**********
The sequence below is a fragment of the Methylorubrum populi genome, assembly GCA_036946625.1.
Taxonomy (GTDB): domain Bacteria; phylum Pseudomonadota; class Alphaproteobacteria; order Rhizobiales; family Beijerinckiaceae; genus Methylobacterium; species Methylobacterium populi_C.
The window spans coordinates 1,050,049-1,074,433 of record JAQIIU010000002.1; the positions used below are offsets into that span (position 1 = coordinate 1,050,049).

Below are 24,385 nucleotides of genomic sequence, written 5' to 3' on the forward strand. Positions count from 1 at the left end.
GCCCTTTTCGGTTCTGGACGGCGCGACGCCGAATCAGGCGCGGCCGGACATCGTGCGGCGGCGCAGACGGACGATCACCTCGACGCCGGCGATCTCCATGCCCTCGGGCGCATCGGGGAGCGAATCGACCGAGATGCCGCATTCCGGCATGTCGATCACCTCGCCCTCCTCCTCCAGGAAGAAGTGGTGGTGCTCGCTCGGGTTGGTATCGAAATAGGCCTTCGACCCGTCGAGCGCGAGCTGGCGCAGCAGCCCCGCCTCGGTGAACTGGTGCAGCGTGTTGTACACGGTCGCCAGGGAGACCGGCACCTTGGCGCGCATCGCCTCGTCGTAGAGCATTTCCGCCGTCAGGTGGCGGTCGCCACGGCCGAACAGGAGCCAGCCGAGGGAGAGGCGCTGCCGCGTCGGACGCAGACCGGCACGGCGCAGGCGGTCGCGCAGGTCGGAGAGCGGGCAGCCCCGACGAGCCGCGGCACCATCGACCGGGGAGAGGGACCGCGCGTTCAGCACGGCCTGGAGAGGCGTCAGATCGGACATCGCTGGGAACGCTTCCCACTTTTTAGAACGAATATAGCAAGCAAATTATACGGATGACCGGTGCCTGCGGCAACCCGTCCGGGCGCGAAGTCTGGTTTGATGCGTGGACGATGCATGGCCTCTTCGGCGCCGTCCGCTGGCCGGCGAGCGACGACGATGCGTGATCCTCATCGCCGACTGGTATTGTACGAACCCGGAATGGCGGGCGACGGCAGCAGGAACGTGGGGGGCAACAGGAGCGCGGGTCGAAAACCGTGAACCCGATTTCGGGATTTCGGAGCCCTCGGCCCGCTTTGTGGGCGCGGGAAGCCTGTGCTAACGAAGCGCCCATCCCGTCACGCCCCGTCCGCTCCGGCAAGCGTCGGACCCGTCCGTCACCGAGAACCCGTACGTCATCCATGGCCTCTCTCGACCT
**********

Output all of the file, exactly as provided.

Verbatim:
The sequence below is a fragment of the Methylorubrum populi genome, assembly GCA_036946625.1.
Taxonomy (GTDB): domain Bacteria; phylum Pseudomonadota; class Alphaproteobacteria; order Rhizobiales; family Beijerinckiaceae; genus Methylobacterium; species Methylobacterium populi_C.
The window spans coordinates 1,050,049-1,074,433 of record JAQIIU010000002.1; the positions used below are offsets into that span (position 1 = coordinate 1,050,049).

Below are 24,385 nucleotides of genomic sequence, written 5' to 3' on the forward strand. Positions count from 1 at the left end.
GCCCTTTTCGGTTCTGGACGGCGCGACGCCGAATCAGGCGCGGCCGGACATCGTGCGGCGGCGCAGACGGACGATCACCTCGACGCCGGCGATCTCCATGCCCTCGGGCGCATCGGGGAGCGAATCGACCGAGATGCCGCATTCCGGCATGTCGATCACCTCGCCCTCCTCCTCCAGGAAGAAGTGGTGGTGCTCGCTCGGGTTGGTATCGAAATAGGCCTTCGACCCGTCGAGCGCGAGCTGGCGCAGCAGCCCCGCCTCGGTGAACTGGTGCAGCGTGTTGTACACGGTCGCCAGGGAGACCGGCACCTTGGCGCGCATCGCCTCGTCGTAGAGCATTTCCGCCGTCAGGTGGCGGTCGCCACGGCCGAACAGGAGCCAGCCGAGGGAGAGGCGCTGCCGCGTCGGACGCAGACCGGCACGGCGCAGGCGGTCGCGCAGGTCGGAGAGCGGGCAGCCCCGACGAGCCGCGGCACCATCGACCGGGGAGAGGGACCGCGCGTTCAGCACGGCCTGGAGAGGCGTCAGATCGGACATCGCTGGGAACGCTTCCCACTTTTTAGAACGAATATAGCAAGCAAATTATACGGATGACCGGTGCCTGCGGCAACCCGTCCGGGCGCGAAGTCTGGTTTGATGCGTGGACGATGCATGGCCTCTTCGGCGCCGTCCGCTGGCCGGCGAGCGACGACGATGCGTGATCCTCATCGCCGACTGGTATTGTACGAACCCGGAATGGCGGGCGACGGCAGCAGGAACGTGGGGGGCAACAGGAGCGCGGGTCGAAAACCGTGAACCCGATTTCGGGATTTCGGAGCCCTCGGCCCGCTTTGTGGGCGCGGGAAGCCTGTGCTAACGAAGCGCCCATCCCGTCACGCCCCGTCCGCTCCGGCAAGCGTCGGACCCGTCCGTCACCGAGAACCCGTACGTCATCCATGGCCTCTCTCGACCT